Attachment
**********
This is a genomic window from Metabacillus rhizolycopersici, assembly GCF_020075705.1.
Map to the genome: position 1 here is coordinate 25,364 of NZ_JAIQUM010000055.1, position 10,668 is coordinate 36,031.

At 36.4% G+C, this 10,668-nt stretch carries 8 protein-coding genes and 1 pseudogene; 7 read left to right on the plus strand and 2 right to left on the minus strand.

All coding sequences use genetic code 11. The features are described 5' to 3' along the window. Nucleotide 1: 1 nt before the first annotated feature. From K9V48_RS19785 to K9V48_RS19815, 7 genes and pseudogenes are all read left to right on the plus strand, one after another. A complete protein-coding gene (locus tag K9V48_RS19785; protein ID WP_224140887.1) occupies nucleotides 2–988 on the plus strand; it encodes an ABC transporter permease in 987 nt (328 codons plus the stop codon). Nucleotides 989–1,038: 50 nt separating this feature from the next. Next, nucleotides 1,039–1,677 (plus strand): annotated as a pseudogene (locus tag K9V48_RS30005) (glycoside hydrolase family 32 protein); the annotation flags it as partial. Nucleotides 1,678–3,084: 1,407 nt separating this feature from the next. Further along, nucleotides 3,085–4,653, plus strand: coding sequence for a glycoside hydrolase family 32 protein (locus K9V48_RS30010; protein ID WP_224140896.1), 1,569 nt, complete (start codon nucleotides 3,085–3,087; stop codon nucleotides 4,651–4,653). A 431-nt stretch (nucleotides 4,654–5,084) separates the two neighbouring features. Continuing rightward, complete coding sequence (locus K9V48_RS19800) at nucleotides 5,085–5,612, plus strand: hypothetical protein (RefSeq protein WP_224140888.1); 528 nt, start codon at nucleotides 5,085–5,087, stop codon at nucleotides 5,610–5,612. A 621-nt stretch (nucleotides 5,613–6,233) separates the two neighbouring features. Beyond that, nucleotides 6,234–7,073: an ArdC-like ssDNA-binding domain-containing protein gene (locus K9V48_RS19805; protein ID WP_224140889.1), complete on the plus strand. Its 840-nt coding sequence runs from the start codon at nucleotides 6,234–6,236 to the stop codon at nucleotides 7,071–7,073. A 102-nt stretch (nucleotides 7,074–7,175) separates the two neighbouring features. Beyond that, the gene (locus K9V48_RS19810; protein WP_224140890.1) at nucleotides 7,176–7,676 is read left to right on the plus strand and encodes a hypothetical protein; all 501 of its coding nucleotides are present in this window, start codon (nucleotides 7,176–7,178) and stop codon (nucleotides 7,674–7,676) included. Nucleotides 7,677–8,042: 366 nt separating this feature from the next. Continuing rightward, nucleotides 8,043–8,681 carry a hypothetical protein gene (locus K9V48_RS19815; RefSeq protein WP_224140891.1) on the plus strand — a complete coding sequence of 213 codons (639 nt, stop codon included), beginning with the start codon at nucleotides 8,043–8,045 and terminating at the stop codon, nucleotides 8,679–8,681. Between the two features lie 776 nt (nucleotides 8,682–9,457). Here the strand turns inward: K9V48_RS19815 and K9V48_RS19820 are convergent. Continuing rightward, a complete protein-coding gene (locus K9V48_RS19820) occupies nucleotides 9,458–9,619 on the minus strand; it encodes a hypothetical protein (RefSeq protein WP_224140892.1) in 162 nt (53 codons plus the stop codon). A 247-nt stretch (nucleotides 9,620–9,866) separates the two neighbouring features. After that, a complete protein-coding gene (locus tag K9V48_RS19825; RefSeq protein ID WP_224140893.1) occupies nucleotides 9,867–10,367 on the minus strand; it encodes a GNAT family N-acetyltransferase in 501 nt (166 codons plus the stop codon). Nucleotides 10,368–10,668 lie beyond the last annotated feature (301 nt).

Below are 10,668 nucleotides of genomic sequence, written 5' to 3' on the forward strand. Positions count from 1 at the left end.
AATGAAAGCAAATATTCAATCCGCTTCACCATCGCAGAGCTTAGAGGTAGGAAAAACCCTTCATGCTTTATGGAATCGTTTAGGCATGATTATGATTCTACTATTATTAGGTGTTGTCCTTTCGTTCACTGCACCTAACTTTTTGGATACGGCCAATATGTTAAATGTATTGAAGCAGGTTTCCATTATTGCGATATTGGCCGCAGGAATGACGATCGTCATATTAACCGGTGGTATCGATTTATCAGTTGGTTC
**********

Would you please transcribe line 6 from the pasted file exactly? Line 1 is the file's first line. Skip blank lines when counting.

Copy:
AATGAAAGCAAATATTCAATCCGCTTCACCATCGCAGAGCTTAGAGGTAGGAAAAACCCTTCATGCTTTATGGAATCGTTTAGGCATGATTATGATTCTACTATTATTAGGTGTTGTCCTTTCGTTCACTGCACCTAACTTTTTGGATACGGCCAATATGTTAAATGTATTGAAGCAGGTTTCCATTATTGCGATATTGGCCGCAGGAATGACGATCGTCATATTAACCGGTGGTATCGATTTATCAGTTGGTTC